Act I, Scene Two
Following George Washington was a complicated business.
Jan 20, 2014, Vol. 19, No. 18 • By JAMES M. BANNER JR.
The First Presidential Contest is an exemplary product of this new political history. You get a sense of what’s fresh about it from the very start, when Pasley asks us, in thinking about the political realities of the 1790s, to give up our “visions of cigar-chomping party bosses running centralized, militantly nonideological organizations based on political patronage.” Instead, he argues, the parties of the early nation were “loose but intense communities of political ideology, emotion, and action that took form among politicians, political writers, and their audiences, especially but by no means limited to the adult white males who could actually vote.”
Pasley is known for his deep knowledge of newspapers, newspapermen, and printers in the early republic, giving him an easy feel for the elements of politics that we too often take to be extrinsic to the political world but are, in fact, integral to it. Not surprisingly, the role of newspapers in the run-up to 1796 plays a central role in Pasley’s tale. So, too, do “festive politics,” the use of public rallies, parades, banquets, toasts, and songs to create and marshal political sentiment where it hadn’t existed and focus attention on candidates and what they stood for. It is by the adoption of such means that nonpartisan organizations like the Society of the Cincinnati (retired officers of the Continental Army) and the Tammany Societies (a group of fraternal organizations) took on partisan colorations in the 1790s.
Also, in Pasley’s telling, it was in 1796 that many of the metaphors and symbols we still recognize as integral to our politics first took root. Thomas Jefferson was taken to task for his lack of “manly” virtues—being often thought of as (in Pasley’s words) “an effete dilettante and annoying smarty-pants”—and for his sympathy for revolutionary France. John Adams and even George Washington himself took brickbats for their monarchical bearing and British-like formality. Symbolic language about a “man of the people” and the “father of the state” vied with each other for the first time. And for the first time, too, foreign policy penetrated deeply into the presidential campaign.
It is in its emphasis on such public politics that Pasley’s tale finds its center. While great men file through his story, the two candidates themselves rarely step onto the stage. They hover in the background and leave politics to their surrogates. The political rules of the day forbade the expression of ambition to gain political office, and since Washington followed that rule to the last, no one was going to venture to break it—at least until Aaron Burr boldly stepped forth to do so in 1800.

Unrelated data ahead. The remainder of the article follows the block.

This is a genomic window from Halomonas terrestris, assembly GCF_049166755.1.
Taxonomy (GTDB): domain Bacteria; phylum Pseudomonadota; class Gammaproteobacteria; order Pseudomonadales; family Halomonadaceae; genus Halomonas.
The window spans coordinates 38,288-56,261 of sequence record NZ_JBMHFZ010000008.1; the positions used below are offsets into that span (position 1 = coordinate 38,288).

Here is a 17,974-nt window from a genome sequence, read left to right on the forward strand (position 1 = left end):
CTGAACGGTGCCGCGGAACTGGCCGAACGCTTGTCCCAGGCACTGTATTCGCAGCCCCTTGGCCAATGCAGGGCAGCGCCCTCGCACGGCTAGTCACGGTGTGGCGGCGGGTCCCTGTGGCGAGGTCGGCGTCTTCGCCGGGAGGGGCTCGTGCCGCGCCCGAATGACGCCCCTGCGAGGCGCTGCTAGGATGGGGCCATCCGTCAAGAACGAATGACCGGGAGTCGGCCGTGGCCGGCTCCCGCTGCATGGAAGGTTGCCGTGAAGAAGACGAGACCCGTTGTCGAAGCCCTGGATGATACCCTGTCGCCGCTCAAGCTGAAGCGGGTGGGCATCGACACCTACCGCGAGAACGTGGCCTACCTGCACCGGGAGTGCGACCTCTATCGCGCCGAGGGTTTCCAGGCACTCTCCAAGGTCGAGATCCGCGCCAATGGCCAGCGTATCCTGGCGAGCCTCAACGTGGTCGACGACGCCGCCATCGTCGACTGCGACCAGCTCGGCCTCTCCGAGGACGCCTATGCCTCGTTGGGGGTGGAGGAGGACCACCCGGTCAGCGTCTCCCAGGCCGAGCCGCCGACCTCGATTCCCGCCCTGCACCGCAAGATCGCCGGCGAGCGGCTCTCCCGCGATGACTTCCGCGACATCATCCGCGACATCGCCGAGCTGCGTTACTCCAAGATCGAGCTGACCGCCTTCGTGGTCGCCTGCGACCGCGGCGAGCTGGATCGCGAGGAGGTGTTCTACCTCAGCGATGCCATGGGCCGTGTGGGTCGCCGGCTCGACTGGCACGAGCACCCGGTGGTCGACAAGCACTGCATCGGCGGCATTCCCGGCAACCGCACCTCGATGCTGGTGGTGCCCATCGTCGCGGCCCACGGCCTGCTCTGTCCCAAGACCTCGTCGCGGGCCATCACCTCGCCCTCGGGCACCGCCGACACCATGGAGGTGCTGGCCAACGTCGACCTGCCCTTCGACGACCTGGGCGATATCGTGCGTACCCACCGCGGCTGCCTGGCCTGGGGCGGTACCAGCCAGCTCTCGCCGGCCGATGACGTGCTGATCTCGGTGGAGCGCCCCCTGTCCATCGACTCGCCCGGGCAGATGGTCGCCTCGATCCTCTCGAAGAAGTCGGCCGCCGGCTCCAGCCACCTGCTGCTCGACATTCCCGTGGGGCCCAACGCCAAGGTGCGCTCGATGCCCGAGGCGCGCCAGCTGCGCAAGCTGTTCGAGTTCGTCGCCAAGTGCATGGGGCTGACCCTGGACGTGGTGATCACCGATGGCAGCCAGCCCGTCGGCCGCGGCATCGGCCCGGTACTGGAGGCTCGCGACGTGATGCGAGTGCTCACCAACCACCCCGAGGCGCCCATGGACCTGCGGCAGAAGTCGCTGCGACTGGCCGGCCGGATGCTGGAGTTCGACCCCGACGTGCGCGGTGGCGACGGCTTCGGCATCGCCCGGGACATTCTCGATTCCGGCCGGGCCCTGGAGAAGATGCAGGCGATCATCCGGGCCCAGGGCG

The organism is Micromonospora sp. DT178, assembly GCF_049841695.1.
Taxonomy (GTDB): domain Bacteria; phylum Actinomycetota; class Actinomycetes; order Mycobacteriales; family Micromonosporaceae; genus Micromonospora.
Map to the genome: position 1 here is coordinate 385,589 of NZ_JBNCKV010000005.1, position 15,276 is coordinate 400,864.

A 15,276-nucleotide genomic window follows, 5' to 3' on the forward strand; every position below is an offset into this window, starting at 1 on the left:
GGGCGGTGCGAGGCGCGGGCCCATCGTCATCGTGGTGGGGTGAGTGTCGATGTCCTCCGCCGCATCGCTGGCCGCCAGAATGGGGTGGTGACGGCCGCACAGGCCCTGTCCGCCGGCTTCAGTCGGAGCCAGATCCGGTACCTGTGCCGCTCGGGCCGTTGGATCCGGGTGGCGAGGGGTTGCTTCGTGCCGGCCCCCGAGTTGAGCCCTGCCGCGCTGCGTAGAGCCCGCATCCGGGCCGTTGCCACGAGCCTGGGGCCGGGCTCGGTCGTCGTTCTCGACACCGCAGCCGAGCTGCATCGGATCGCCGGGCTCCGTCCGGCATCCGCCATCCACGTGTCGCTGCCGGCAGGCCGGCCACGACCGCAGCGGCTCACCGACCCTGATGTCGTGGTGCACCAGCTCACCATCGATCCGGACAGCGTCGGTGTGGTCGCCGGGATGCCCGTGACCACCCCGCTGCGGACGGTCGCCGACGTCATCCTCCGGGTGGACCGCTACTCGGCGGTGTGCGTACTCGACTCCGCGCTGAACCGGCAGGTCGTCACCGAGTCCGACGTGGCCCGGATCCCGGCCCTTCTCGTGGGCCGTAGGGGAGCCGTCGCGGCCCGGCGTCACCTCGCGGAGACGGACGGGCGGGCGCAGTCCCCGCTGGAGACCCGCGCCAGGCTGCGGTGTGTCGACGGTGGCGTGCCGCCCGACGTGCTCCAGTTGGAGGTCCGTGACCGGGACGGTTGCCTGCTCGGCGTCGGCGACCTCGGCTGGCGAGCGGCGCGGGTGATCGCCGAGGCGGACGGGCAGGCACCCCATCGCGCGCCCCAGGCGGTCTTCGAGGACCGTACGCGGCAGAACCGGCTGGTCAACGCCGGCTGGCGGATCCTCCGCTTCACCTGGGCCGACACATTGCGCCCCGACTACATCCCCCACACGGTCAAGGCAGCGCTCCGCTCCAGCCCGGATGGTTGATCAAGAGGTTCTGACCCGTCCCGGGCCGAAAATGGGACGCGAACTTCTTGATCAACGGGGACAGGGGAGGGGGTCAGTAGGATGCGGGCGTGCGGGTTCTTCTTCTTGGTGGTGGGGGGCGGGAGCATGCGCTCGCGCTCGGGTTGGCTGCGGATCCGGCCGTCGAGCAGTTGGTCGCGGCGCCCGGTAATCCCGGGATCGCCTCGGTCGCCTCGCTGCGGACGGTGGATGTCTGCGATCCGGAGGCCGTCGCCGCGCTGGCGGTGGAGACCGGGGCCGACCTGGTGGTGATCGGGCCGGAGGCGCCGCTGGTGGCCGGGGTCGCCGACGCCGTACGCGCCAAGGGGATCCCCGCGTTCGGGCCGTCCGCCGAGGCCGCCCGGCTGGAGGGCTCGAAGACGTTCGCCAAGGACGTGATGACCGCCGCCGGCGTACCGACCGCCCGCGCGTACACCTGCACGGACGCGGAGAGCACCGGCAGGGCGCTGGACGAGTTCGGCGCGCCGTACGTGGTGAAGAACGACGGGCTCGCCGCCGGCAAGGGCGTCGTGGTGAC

So how do you write the history of an election that lacks its main characters? You write, as Pasley does, about the larger political culture of the day and about the local notables who fueled the day’s politics.
One of Pasley’s achievements is to deal, about as well as can be expected, with local Federalist notables who, behind Adams, were coalescing (like their opponents) into a party that would contest elections only into the 1820s before dying out. “About as well as can be expected” because it has always proven difficult, even for scholars who understand the Federalists more clearly than others, to see them whole and give them the benefit of the doubt. The Federalists were often politically ham-handed; they were nativists; they frequently seemed more favorably disposed to the British than to their own nation; and they flirted with interposition, nullification, even secession. Pasley had to struggle to make these actors worthy of being taken at their own measure: They were bested right and left in newspaper wars by their innovative opponents—and Pasley, the foremost scholar of newspapering in the early republic, is bound to give these journalistic winners their due.
That said, he nevertheless brings some of the Federalists to light as no one else has. His passages on the great Massachusetts Federalist congressman and orator Fisher Ames, and especially his interpretation of Ames’s celebrated defense of the Jay Treaty, are without equal. If you’ve never heard of the South Carolina Federalist William Loughton Smith, Pasley gives to this important but unappealing figure the attention he has long deserved. He does the same for Leven Powell, an overlooked Virginia Federalist whom Pasley credits with doing more than anyone else to keep Jefferson from the presidency. In fact, where other scholars have sometimes praised the Federalists for their proto-abolitionist and anti-slaveholding views, Pasley uses Smith and Powell to caution us against seeing the Federalists “as a northern-dominated and antislavery party, the ideological and literal fathers and grandfathers of abolitionists, Conscience Whigs, and Radical Republicans.”